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Dixie Sales Company Rubber Tire Hospital – 1910 to 2001

Today’s lead image is a view of the Dixie Sales Company’s new second garage which opened in March of 1921 at 109 South Davie Street in Greensboro, North Carolina. It was one of several locations the operation was located at during in its formative years that began in 1910.

Dixie Sales was stated by Joseph Leahy, who began working in the tire business with hard rubber tires during the bicycle boom of the 1890s. After becoming weary of the of the long and harsh winters in Schenectady, New York, Leahy moved to Greensboro and started his own tire repair and vulcanizing business there in 1910 at 214 West Market Street.

Soon needing more room for expansion and new equipment in 1912 Leahy moved the business to 212 North Elm St. in Greensboro on the second floor above a Model “T” Ford dealership. Two years later while in a third location at 300 North Elm Street Leahy sold the Dixie Sales Company to Frank Snyder and his son-in-law Jack Starmer from Ohio, who were both interested in moving south and getting into the tire business.

The new owners and their families began running the operation on March 2, 1914 and were quite successful. The photos (below) show several new Dixie Sales buildings and locations opened up until 1921 where we leave the story. The Snyder and Starmer families continued to operate the business for eighty-seven years until 2001 when it was sold to the Barrett Marketing Group of New Brunswick, Canada that now sells outdoor power equipment under the name of Gardner Dixie Sales.

You can learn the rest of the post-1921 operations of the Tire Company found via Keith Sparks at the History of Dixie Tire by Keith Starmer.

  • New “Rubber Tire Hospital” opened at 115 West Market Street by Jack Starmer and Frank Synder on February 23, 1916.

  • Dixie Sales also opened a new battery and automotive electrical service at 115 West Market Street in 1916.

  • A new Dixie drive through tire and filling station operation opened at 300 North Elm Street in 1918.

  • A second Dixie Sales location opened at 109 South Davie Street in March of 1921 when the Company added new equipment for retreading truck tires. This is a sectional view of the lead image.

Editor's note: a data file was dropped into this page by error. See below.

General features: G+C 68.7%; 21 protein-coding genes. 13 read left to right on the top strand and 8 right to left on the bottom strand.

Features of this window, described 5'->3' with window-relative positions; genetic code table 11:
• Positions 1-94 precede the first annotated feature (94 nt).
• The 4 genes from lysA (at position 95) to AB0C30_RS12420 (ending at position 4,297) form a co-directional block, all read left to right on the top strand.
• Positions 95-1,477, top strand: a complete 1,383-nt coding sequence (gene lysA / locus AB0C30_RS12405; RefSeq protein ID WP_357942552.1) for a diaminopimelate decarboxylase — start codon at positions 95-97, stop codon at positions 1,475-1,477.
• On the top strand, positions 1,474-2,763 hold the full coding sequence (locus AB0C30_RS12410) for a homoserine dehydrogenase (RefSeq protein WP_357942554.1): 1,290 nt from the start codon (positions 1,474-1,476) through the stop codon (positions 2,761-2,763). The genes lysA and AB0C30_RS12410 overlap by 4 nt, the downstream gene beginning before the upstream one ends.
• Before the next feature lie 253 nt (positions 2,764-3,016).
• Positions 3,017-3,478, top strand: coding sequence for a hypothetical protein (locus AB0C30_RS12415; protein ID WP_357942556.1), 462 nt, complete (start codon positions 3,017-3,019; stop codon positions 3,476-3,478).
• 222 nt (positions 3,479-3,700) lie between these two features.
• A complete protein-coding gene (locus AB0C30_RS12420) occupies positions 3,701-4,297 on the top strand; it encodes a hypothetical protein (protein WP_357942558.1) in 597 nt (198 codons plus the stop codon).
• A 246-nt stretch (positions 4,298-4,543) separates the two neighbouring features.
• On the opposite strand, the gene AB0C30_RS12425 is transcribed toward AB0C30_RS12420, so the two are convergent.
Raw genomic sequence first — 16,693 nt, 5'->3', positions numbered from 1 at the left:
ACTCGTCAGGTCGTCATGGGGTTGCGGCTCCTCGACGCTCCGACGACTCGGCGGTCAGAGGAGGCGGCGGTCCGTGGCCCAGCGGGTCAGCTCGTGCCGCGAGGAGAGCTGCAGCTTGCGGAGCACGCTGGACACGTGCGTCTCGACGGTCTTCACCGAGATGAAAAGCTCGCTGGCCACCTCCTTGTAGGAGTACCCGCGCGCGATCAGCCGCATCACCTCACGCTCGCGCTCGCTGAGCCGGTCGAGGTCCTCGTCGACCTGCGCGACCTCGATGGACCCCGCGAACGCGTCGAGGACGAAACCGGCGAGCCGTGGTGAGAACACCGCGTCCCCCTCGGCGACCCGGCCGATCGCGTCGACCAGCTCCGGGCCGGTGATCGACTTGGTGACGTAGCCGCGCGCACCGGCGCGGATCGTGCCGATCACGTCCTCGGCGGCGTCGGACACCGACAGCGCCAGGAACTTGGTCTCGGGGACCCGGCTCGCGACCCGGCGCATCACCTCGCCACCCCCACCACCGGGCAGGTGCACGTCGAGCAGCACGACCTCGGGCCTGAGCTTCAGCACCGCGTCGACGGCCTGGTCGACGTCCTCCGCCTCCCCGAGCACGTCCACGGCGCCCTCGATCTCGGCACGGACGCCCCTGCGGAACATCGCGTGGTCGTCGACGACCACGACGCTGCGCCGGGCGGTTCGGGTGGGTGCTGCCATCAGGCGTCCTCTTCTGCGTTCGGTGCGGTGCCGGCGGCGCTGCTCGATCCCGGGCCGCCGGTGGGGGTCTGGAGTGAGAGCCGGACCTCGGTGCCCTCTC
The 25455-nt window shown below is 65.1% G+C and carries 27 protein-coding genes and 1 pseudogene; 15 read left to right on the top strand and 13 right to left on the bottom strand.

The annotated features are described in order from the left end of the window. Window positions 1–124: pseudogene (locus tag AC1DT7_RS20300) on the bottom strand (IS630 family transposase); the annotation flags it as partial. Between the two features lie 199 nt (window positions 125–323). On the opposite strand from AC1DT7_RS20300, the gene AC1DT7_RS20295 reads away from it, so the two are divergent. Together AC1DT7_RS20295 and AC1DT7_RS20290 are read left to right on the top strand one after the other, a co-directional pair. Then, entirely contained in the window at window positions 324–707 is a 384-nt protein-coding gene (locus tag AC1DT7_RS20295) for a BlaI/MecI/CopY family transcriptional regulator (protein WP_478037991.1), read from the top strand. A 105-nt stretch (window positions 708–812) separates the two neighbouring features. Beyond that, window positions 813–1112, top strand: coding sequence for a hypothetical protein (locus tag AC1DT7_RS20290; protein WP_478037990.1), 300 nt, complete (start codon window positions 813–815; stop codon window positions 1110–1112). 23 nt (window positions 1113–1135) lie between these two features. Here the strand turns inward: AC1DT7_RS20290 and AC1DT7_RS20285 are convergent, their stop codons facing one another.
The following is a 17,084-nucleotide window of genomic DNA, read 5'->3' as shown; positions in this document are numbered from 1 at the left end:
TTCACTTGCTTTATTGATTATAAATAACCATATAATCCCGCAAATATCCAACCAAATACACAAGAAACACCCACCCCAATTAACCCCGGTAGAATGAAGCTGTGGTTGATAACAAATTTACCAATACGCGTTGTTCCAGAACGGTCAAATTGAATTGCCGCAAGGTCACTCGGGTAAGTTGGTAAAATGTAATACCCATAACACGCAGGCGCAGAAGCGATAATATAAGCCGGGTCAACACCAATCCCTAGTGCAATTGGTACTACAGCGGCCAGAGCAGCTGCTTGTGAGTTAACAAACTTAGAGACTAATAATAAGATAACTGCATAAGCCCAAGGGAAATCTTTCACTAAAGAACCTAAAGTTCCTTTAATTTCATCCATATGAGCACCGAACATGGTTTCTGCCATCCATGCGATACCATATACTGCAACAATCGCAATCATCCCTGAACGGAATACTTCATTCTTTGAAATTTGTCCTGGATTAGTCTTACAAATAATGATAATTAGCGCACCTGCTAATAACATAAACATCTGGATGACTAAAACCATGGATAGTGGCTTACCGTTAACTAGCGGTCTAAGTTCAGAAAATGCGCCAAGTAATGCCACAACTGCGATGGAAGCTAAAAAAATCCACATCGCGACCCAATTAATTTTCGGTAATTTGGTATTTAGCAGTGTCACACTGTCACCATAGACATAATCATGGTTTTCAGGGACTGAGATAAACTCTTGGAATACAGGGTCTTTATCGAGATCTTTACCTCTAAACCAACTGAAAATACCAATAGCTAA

10 responses to “Dixie Sales Company Rubber Tire Hospital – 1910 to 2001

  1. Wonderful images and history. I am researching a similar company in St. Paul Mn. from the same era. I also really like the sign above the garage door “safety first, sound sparton “. I bet they sold those horns!

  2. 2nd pic, I’d say that Paige was a new car if that picture was taken in the teens. The drive through gas pumps caught my eye. They were made by a company called Bowser, Chief Sentry model, seen here before, and came out in 1921 and was a hand crank deal.

  3. For those interested in trivial things Bowser’ s full name was Sylvanus Freelove Bowser. His pumps were so popular that in many parts of the world pumps were commonly called “Bowsers”.

    • Good eye on the Chandler! And I am pleased to see that I am not the only one still referring to those as “light”s.

  4. Cannot see many details of the Paige, not even whether it is a touring, roadster, or custom delivery or service truck? However, I am fairly sure that it is either a 1913 or ’14 model. If the photo was indeed taken February 1916, that would make the Paige roughly two to three years old at the time.
    All of the pictures are a wonderful look at an incredible time in our history, as we progressed quickly from a largely agrarian culture to a technologically dependent society.

    Thank you again David G!

  5. In that lead photo I hear the photographer saying “Could you fellows in the middle crouch down so we can see the battery display in the window? Yep, that’s it. Thanks.”

  6. My father had a 1915 Paige in his collection. Radiator shape, shape and placement of headlamps, windshield frame and crowned fenders all appear to be identical to that car. Also note that it is not a brass trimmed car, but uses the newly trendy (in 1914-15) nickeled and painted style. The top of the radiator cap has black Bakelite molded around the brass casting, great for easier opening on a hot day and another nod to the new trim scheme. Paige also used a hubcap to cover the crank hole. You can see it behind the accessory bumper on the pictured car.

  7. looks like a 3rd series Packard twin-six with its ten spoke front wheels and distinctive hub cap nosing up to the right hand side of the Vulcanising department in the new 1918 drive through tire department.

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